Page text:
ShapeShapeauthorShapechevroncrossShapeShapeShapeGrouphamburgerhomeGroupmagnifyShapeShapeShaperssShape

Tyson Probe Welfare Allegations

by 5m Editor
18 January 2008, at 10:45am

US - Following recent allegations of animal cruelty in two of Tyson's poultry plants an investigation has been launched by the meat company's Office of Animal Well-being

Tyson came under attack when PETA, an animal welfare group reported they had someone pose as a worker last fall to obtain undercover video of chicken slaughter operations at Tyson plants in Cumming, Georgia, and Union City, Tennessee.


*
"This person was employed at each plant for about a month last year and signed a document confirming he had completed the company’s animal welfare training program."
Tyson statement.

In response to the allegations Tyson have said that they are "committed to proper animal handling in all aspects of our operations and are conducting our own investigation into the claims by PETA"

Tyson claim to be fully cooperating with USDA's investigation into this matter and some of the videotaped activities seen on-line do warrant investigation; however, others, Tyson claim, are being misrepresented and sensationalized by PETA.

They say, "Our investigation into this matter is being led by Dr. Kellye Pfalzgraf, who manages Tyson’s Office of Animal Well-Being. Dr. Pfalzgraf has more than 30 years of experience in food animal veterinary practice. His responsibilities include performing random animal handling audits at the company’s meat production plants, developing and implementing training programs for Tyson Team Members and advising company executives on all animal welfare areas.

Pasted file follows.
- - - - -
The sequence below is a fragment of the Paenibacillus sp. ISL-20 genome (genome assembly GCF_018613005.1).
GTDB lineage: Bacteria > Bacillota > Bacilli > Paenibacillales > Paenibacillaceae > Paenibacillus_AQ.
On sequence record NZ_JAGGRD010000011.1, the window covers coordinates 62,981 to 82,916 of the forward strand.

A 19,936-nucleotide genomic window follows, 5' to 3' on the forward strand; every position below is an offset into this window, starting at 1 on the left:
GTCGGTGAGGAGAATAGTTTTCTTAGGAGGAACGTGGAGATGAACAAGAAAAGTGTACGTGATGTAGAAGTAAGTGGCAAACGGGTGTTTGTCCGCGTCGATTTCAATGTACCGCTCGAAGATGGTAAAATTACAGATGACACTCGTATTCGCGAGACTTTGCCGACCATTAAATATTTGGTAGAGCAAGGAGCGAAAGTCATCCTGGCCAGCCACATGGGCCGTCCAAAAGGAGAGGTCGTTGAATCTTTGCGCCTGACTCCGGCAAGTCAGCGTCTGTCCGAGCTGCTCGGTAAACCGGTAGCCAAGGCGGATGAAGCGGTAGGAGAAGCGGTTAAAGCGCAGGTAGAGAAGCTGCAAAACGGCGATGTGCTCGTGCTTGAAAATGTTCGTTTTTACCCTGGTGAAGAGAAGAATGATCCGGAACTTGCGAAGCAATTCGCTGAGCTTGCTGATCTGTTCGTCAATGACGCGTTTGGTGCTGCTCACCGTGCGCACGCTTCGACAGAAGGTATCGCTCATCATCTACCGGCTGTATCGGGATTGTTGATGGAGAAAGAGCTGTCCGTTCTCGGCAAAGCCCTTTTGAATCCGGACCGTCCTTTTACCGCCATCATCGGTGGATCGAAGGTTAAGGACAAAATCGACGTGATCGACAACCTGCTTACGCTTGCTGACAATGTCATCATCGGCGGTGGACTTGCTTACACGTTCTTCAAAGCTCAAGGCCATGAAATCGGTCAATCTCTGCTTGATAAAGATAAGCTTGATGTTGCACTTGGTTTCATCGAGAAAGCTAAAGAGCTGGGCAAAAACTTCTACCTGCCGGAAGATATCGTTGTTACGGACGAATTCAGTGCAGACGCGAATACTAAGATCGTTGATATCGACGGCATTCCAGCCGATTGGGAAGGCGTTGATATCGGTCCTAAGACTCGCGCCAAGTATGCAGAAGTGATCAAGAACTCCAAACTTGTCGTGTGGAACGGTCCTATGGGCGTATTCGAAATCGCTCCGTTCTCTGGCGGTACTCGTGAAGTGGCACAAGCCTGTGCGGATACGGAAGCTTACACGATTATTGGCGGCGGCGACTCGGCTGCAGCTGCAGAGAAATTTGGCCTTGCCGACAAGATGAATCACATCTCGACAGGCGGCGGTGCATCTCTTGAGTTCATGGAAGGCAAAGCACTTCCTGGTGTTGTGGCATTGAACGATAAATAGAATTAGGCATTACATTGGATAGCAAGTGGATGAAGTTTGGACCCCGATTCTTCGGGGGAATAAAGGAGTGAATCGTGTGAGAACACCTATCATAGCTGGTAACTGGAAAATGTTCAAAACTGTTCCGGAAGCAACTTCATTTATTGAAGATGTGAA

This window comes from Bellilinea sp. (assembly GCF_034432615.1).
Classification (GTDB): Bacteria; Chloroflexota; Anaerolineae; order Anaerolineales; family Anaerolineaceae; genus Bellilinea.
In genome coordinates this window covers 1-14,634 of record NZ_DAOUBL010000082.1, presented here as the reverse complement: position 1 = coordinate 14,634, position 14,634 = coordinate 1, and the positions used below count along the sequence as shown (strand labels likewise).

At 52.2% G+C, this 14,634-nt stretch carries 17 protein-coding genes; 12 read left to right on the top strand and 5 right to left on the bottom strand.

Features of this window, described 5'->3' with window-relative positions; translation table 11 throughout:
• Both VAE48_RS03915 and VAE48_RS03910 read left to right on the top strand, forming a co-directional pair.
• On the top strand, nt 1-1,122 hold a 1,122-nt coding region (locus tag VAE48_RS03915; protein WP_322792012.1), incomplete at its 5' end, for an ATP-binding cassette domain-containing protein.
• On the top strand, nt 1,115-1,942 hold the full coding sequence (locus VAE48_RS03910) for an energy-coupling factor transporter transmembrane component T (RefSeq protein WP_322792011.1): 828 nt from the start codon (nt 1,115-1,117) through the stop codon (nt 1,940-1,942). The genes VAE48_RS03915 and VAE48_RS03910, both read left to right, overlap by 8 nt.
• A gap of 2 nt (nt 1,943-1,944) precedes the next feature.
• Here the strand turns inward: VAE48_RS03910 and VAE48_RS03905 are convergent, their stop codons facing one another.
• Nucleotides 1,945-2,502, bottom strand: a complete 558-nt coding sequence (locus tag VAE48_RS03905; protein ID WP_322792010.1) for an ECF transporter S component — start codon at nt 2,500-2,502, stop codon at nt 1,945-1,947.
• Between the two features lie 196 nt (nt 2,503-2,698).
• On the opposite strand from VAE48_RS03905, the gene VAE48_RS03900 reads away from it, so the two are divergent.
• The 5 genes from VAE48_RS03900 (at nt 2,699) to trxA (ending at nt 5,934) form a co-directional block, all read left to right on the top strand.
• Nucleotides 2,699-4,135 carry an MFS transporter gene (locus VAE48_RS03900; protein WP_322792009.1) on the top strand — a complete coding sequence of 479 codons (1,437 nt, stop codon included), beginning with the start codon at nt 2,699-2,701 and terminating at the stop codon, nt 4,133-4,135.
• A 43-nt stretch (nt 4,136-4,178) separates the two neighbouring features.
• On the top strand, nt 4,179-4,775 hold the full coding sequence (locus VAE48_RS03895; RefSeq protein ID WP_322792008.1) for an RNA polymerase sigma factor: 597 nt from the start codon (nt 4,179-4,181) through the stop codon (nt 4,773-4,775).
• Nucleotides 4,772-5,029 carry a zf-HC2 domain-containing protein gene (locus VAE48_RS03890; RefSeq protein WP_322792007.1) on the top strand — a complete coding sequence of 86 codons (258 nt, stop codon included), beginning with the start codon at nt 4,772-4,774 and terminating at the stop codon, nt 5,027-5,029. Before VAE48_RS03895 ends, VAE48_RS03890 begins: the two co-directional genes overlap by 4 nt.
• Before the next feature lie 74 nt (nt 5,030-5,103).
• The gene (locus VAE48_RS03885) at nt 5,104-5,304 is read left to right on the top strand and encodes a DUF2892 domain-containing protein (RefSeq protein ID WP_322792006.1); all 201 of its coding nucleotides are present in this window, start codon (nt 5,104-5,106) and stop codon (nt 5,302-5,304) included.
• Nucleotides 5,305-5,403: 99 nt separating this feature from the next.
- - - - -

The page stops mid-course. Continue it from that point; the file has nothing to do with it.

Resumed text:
"Animal welfare audits are conducted by the company on a weekly, monthly and annual basis at all of our slaughter facilities, including our Cumming and Union City plants. These operations have also been subject to audits by third parties, including some of our customers. In addition, Dr. Temple Grandin has been to both facilities in recent years to conduct training. These audits and training sessions have not previously turned up any animal well-being issues at the two plants.

"We believe we know the identity of the PETA supporter who posed as a worker to take undercover video. This person was employed at each plant for about a month last year and signed a document confirming he had completed the company’s animal welfare training program. The training emphasizes that workers must immediately tell management of any animal abuse they observe. However, this individual apparently chose to secretly videotape activities rather than report them as required by Tyson's training and policy."

5m Editor